When civilian airliners crashed into the World Trade Center Towers and the Pentagon in 2001 killing nearly 3000 American citizens and residents, Van Creveld’s prediction of the loss of the monopoly for organized violence by nation-states had come to pass. Osama Bin Laden’s stated aim in the 9-11 attacks was to bring down the American economic system; this highlighted another new aspect of warfare predicted by the 4 GW authors when they warned that the fourth generational warriors would try to bring about the collapse of the enemy from within. On occasion, this strategy of psychological attrition works; the 2004 Madrid train bombing knocked Spain out of the Iraq War, and the 3003 bombing of the UN headquarters in Baghdad chased the UN out of Iraq. On September 11th of this year, Ayman al-Zawahiri, Bin Laden’s successor as Al Qaeda’s leader, called for a spate of random attacks across America to make security so expensive that it would wreck our country’s economy.

One other prediction that the authors of the original 4GW paper made that has come to pass was that our 4GW enemies would use information operations and information technology in innovative ways. Hezbollah, Al Qaeda, and the Taliban have all mastered the internet, Twitter and other social media. Often they can move faster than our information warriors because they do not have to have their messages approved by vast bureaucracies.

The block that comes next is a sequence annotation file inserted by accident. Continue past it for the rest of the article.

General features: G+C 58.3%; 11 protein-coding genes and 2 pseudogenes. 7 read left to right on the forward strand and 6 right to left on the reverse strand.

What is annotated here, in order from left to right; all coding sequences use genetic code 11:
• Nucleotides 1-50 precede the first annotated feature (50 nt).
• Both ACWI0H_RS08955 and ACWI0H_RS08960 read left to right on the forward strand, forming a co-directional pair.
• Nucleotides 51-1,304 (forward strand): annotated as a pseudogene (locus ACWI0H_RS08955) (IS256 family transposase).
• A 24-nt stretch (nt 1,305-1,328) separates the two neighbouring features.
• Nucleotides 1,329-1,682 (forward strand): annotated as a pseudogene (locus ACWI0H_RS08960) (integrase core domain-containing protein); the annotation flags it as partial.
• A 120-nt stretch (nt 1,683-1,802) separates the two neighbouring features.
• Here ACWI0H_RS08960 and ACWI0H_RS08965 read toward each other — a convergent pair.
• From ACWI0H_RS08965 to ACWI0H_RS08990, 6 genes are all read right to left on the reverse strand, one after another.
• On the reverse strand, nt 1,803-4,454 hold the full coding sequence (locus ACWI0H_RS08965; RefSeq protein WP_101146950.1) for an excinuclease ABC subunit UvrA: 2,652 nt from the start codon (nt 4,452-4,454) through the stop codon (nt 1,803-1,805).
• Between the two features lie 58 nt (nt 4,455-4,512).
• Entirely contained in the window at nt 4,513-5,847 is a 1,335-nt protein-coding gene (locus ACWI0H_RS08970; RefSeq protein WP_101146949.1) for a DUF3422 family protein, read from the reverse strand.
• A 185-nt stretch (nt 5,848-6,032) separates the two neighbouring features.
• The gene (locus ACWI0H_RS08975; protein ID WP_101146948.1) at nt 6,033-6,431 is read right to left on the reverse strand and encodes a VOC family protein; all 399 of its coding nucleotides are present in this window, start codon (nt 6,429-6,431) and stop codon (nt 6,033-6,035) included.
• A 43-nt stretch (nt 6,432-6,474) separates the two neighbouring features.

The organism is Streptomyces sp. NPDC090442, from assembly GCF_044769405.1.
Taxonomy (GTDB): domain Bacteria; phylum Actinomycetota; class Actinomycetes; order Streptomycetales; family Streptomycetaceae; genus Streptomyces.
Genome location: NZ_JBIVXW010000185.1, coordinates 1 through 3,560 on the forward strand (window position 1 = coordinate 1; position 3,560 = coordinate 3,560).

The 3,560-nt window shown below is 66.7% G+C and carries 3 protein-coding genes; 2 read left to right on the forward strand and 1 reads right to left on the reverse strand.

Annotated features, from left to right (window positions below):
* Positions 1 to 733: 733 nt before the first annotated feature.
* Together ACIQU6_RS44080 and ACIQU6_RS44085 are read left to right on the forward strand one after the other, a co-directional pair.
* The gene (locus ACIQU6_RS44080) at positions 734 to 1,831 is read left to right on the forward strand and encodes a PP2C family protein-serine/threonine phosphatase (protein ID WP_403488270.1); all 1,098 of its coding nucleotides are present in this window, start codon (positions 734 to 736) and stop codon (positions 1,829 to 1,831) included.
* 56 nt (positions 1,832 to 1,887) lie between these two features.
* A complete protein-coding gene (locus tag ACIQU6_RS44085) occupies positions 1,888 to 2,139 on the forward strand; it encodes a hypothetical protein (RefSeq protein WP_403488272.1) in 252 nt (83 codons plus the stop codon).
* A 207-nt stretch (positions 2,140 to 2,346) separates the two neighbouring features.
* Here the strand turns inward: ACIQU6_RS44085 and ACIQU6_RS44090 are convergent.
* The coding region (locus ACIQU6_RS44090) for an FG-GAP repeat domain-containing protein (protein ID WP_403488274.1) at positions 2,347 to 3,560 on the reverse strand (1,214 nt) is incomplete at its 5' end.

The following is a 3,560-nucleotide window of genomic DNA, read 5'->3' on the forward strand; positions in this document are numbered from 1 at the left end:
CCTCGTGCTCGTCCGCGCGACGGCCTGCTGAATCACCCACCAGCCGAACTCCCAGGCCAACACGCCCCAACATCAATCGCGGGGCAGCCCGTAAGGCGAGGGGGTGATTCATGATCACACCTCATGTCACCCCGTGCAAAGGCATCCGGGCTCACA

Aren’t They Just Insurgents?

This question is often raised. Although traditional insurgents have adopted many of the tactics of 4GW, they differ from non-state Fourth Generational warriors in that insurgents are looking to replace the current government of a country with another fairly traditional and recognizable government, usually one with a different ideological bent. When they gain enough strength, traditional insurgents generally form fairly conventional third generation military forces rather than continue guerilla and terror operations. Some insurgencies try to oust foreign occupying forces, but still look to replace them with nation-state governmental norms. Fourth Generational actors generally have far wider regional and even global visions or look to impose entirely new social systems based on their religion or ideology. Of the three major non-state actors operating in the world today, the Taliban comes closest to acting like a traditional insurgency, but even it has transnational aspirations of uniting the Pashtun peoples of Pakistan and Afghanistan onto one political-unit. A captured Taliban once told me that if the Taliban could unite “Pashtunistan”, he didn’t care about the rest of Afghanistan.